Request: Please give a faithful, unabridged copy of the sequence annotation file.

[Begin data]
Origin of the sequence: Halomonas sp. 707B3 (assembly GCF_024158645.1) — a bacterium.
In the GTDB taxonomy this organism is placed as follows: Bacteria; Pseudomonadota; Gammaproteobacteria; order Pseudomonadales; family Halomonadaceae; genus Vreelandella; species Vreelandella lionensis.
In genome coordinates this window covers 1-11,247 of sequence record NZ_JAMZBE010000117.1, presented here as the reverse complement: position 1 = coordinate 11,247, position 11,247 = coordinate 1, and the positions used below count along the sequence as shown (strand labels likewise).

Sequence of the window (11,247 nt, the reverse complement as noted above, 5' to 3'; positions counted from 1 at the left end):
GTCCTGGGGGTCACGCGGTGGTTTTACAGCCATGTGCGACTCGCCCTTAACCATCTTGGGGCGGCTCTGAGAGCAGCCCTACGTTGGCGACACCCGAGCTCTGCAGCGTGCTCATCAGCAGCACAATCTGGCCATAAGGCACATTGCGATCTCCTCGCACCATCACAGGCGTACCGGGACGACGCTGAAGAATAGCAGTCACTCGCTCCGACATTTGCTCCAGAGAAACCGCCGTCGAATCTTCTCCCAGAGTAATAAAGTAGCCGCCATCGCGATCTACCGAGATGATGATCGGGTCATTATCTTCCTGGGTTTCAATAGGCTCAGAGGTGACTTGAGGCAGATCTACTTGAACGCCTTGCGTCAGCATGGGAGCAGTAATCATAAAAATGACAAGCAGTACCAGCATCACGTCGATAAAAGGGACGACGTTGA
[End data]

Origin of the sequence: Halomonas sp. 707B3 (assembly GCF_024158645.1) — a bacterium.
In the GTDB taxonomy this organism is placed as follows: Bacteria; Pseudomonadota; Gammaproteobacteria; order Pseudomonadales; family Halomonadaceae; genus Vreelandella; species Vreelandella lionensis.
In genome coordinates this window covers 1-11,247 of sequence record NZ_JAMZBE010000117.1, presented here as the reverse complement: position 1 = coordinate 11,247, position 11,247 = coordinate 1, and the positions used below count along the sequence as shown (strand labels likewise).

Sequence of the window (11,247 nt, the reverse complement as noted above, 5' to 3'; positions counted from 1 at the left end):
GTCCTGGGGGTCACGCGGTGGTTTTACAGCCATGTGCGACTCGCCCTTAACCATCTTGGGGCGGCTCTGAGAGCAGCCCTACGTTGGCGACACCCGAGCTCTGCAGCGTGCTCATCAGCAGCACAATCTGGCCATAAGGCACATTGCGATCTCCTCGCACCATCACAGGCGTACCGGGACGACGCTGAAGAATAGCAGTCACTCGCTCCGACATTTGCTCCAGAGAAACCGCCGTCGAATCTTCTCCCAGAGTAATAAAGTAGCCGCCATCGCGATCTACCGAGATGATGATCGGGTCATTATCTTCCTGGGTTTCAATAGGCTCAGAGGTGACTTGAGGCAGATCTACTTGAACGCCTTGCGTCAGCATGGGAGCAGTAATCATAAAAATGACAAGCAGTACCAGCATCACGTCGATAAAAGGGACGACGTTGA